About Me

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The business bit: I have had 25 years experience in the IT sector encompassing equipment finance to computer recycling. The coaching bit: is about delivering business mentoring and personal performance coaching. My clients range from senior executives to the unemployed and I delight in working with them all to build excellence and promote growth. My specialisms are working with business leaders and entrepreneurs who want to grow their businesses and enjoy themselves in the process, and helping individuals to realise their full potential. I also work with young people to build confidence and life skills so they can grasp life's opportunities and make the right life choices.

Monday, 15 October 2012

Whatchya got?

What is this thing about ‘having stuff’?  Is it a bit to do with Hegel’s idea that a person has a natural existence partly within himself and partly of such a kind that he is related to it as to an external world.  So by virtue of owning and having things we are partly building our existence in relation to our possessions?

Do we want our possessions to do our talking for us?  Does what we have validate us? Why does it have to?  What is so particularly human about the way we want things?  Should we worry about when our possessions and the getting of them starts to control us and get in the way of our moving forward?

One of the Mahavratas (great vows) in the Yoga Sutra is the principle of Aparigraha - non-possession, that no-one possesses anything.  It doesn’t deny the existence of the concept of possession, rather it promotes the idea of only taking what one needs from the world.  Andrew Hyde personifies the modern idea of getting rid of stuff:  “When we were growing up didn’t we all have the goal of a huge house full of things?  I found a far greater quality of life by rejecting things as a gauge of success".  

Our lives are led by a consumer based notion of happiness.  Having stuff makes us feel better, bigger, more successful, grander....or at least that is a widely held belief.  For some people it works, but alarm bells should ring when amassing stuff begins to be the purpose of our lives.  Aparigraha is the idea of not desiring or taking more than we need from the world, and as humans we find it difficult to do this, as we are socially conditioned to do otherwise.  And the more we accumulate the more time and energy we have to spend on looking after all that stuff, and the more anxious we become about hanging on to it.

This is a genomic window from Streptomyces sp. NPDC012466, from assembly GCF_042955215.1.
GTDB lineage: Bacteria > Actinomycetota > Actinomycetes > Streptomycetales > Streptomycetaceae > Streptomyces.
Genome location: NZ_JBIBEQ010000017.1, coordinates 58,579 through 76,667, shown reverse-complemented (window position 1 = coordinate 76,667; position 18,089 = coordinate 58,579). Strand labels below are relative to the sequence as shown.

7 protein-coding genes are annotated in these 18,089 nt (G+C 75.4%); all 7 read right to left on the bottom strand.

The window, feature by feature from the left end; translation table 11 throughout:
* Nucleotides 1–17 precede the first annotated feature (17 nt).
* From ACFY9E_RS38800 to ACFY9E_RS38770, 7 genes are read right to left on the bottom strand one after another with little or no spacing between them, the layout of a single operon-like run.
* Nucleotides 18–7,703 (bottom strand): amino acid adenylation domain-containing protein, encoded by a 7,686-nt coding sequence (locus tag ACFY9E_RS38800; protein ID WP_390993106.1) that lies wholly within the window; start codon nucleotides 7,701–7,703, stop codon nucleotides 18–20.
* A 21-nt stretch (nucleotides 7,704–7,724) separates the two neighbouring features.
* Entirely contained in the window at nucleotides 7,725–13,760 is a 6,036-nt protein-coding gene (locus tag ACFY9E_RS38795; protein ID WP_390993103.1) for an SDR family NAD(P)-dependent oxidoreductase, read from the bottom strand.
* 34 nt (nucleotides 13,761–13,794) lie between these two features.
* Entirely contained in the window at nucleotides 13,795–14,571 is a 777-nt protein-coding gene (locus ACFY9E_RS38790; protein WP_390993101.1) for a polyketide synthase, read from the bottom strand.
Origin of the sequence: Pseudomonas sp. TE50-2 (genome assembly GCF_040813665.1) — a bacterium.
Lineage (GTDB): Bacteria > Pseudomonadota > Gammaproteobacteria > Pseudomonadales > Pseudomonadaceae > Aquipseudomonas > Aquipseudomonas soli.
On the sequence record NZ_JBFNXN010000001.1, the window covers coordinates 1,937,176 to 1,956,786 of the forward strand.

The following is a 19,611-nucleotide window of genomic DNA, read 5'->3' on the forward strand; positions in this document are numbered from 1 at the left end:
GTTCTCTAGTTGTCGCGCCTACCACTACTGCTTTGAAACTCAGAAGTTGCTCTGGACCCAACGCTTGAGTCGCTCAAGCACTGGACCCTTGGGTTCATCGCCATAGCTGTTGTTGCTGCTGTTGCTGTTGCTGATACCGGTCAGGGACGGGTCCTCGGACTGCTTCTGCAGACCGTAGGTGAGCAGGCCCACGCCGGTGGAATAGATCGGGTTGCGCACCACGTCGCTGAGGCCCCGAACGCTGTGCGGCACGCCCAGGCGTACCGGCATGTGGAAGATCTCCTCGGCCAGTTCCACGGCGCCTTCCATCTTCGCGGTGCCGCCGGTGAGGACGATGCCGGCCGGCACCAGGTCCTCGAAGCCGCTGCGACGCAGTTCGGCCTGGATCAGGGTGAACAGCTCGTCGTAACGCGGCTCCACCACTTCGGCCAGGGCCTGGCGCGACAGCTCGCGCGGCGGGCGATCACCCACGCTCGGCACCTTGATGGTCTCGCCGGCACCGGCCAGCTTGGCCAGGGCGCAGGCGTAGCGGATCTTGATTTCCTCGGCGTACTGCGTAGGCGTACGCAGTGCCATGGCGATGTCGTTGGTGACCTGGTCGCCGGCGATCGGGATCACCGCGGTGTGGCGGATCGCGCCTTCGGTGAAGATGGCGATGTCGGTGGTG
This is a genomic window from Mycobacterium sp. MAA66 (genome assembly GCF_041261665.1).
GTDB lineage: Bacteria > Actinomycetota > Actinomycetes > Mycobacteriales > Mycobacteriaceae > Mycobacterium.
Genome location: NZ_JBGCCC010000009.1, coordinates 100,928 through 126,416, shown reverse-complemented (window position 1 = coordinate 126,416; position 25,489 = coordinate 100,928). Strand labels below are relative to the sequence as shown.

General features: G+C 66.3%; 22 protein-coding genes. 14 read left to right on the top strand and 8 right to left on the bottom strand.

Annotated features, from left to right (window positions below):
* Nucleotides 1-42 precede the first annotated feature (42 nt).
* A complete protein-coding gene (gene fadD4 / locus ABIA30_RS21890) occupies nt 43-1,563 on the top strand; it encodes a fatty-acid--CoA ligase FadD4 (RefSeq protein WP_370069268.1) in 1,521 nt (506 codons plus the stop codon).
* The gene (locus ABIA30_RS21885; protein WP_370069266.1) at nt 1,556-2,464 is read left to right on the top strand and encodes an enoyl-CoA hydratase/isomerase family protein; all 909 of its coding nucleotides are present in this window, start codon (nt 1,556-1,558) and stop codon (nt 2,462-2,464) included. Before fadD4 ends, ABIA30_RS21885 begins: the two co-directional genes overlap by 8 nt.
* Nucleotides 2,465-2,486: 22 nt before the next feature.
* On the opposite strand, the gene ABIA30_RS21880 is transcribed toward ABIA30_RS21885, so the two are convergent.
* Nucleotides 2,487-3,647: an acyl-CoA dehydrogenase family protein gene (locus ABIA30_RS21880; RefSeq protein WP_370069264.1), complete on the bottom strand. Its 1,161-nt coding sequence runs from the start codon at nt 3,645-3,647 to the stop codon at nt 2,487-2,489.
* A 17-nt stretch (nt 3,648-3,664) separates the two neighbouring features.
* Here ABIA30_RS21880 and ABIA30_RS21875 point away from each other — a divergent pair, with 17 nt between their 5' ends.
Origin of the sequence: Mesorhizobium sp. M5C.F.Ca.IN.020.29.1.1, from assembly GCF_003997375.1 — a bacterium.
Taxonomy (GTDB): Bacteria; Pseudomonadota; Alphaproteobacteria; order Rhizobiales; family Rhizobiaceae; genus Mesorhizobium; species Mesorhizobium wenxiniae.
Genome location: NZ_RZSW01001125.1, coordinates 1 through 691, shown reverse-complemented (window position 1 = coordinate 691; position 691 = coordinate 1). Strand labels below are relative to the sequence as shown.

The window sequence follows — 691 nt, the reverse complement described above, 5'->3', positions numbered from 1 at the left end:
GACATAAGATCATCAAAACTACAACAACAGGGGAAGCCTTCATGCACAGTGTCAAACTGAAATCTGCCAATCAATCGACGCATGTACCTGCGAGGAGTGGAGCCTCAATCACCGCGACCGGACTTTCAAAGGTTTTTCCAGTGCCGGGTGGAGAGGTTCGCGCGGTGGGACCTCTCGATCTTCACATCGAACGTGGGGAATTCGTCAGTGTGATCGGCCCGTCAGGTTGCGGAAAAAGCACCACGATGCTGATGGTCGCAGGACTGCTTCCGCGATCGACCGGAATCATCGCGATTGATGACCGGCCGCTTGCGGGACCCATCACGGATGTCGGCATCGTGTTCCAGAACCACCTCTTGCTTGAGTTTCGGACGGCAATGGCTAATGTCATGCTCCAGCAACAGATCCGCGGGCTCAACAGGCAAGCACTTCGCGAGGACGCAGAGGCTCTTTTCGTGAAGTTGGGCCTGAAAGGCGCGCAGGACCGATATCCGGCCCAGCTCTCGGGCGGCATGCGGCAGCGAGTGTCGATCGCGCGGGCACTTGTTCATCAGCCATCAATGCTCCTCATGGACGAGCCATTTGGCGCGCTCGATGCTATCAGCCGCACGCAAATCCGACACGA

This is not to suggest that we should all indulge in a mass ditching of everything we own and running off to discover ourselves in the horizon.  What we do need to do is be mindful of how we spend our time and energy and what we get out of having all that stuff.  If we are constantly harried by concerns over possessions, perhaps that energy could be better nurtured by streamlining or simplifying what we have in our lives.  And we can extend this to what beliefs and values we hold, and even to the people we have around us.  Fewer possessions require less maintenance, damaging relationships sap energy and personal resources, limiting beliefs prevent growth and consume us with anxiety. 

So a simple thought – ask yourself what you gain from holding on to the stuff you have, from holding on to the ideas and beliefs you have about yourself, from holding on to relationships that do not serve you well.  What would you miss out on if you let go of some this?  What doors would it open for you, what would it free you to do? How might you grow if you release your grip a bit?  Don't be governed by your stuff, take an objective view of what you need and what you really want and have a go at letting some of the unnecessary stuff go.

If this all seems a bit scary, and you could do with some hand holding to help you let go, we'll hold your hand and let it go when you are ready.

"I realise there's something incredibly honest about trees in winter, how they're experts at letting things go."  
Jeffrey McDaniel